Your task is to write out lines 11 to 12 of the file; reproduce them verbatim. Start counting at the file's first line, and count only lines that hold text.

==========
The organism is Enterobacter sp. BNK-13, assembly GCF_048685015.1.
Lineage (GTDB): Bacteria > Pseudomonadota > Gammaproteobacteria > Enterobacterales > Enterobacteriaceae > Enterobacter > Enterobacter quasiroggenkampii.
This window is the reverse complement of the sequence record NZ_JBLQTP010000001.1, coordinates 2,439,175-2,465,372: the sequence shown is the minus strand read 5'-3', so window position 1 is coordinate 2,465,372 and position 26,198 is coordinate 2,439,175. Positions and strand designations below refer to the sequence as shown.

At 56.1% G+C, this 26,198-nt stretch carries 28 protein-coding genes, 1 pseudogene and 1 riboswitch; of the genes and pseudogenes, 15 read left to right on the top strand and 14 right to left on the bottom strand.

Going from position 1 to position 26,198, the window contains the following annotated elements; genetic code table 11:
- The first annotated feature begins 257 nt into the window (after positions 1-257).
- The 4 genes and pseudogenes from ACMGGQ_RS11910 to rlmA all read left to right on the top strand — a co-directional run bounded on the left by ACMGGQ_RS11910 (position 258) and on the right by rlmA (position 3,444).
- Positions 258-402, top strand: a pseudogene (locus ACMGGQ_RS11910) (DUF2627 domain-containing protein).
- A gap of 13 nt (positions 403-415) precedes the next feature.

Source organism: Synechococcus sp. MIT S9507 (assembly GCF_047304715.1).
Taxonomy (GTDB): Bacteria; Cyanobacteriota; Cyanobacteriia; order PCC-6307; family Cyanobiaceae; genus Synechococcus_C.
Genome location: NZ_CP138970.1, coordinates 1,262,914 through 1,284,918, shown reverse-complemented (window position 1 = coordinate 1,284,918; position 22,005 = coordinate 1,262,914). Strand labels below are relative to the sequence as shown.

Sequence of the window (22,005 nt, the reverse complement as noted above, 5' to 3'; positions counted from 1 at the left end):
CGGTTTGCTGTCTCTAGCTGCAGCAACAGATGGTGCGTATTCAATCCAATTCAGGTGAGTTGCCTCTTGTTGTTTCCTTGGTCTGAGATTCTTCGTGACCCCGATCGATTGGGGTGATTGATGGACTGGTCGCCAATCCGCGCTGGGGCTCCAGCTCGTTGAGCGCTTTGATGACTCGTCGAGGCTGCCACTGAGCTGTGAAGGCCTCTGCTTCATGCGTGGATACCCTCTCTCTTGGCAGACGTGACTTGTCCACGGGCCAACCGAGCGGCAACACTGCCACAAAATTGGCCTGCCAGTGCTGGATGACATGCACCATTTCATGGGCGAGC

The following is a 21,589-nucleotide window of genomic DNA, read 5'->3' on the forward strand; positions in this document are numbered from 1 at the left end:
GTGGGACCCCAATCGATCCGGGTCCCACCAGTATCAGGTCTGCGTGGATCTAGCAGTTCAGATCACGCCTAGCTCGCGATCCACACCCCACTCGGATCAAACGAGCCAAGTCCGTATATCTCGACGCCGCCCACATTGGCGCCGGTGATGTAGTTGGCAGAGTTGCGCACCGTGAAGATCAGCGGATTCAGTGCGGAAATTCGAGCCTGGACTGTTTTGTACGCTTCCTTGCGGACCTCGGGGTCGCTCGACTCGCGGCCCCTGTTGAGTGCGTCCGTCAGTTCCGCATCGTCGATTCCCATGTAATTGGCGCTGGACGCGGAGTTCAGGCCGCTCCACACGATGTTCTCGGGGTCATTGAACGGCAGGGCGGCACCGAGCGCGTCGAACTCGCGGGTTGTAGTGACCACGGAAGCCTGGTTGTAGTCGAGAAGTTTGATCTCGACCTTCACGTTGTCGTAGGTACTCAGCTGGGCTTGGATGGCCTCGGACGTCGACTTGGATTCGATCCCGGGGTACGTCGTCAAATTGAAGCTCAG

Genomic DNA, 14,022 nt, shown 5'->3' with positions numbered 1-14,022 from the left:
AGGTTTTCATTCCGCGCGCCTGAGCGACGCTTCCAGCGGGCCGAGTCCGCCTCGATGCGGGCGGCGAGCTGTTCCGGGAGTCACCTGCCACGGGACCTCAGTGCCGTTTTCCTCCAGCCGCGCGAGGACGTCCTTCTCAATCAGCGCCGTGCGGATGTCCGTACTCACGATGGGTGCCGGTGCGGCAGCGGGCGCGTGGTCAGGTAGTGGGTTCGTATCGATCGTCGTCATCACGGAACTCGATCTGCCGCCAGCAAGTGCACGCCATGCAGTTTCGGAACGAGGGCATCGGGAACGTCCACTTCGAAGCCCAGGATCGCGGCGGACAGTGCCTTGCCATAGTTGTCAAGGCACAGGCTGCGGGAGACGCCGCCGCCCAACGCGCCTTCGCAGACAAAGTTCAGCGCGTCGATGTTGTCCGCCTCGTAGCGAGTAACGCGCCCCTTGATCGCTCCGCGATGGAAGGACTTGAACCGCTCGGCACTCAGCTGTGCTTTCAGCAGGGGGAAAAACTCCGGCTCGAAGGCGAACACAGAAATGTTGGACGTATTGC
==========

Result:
Taxonomy (GTDB): Bacteria; Cyanobacteriota; Cyanobacteriia; order PCC-6307; family Cyanobiaceae; genus Synechococcus_C.
Genome location: NZ_CP138970.1, coordinates 1,262,914 through 1,284,918, shown reverse-complemented (window position 1 = coordinate 1,284,918; position 22,005 = coordinate 1,262,914). Strand labels below are relative to the sequence as shown.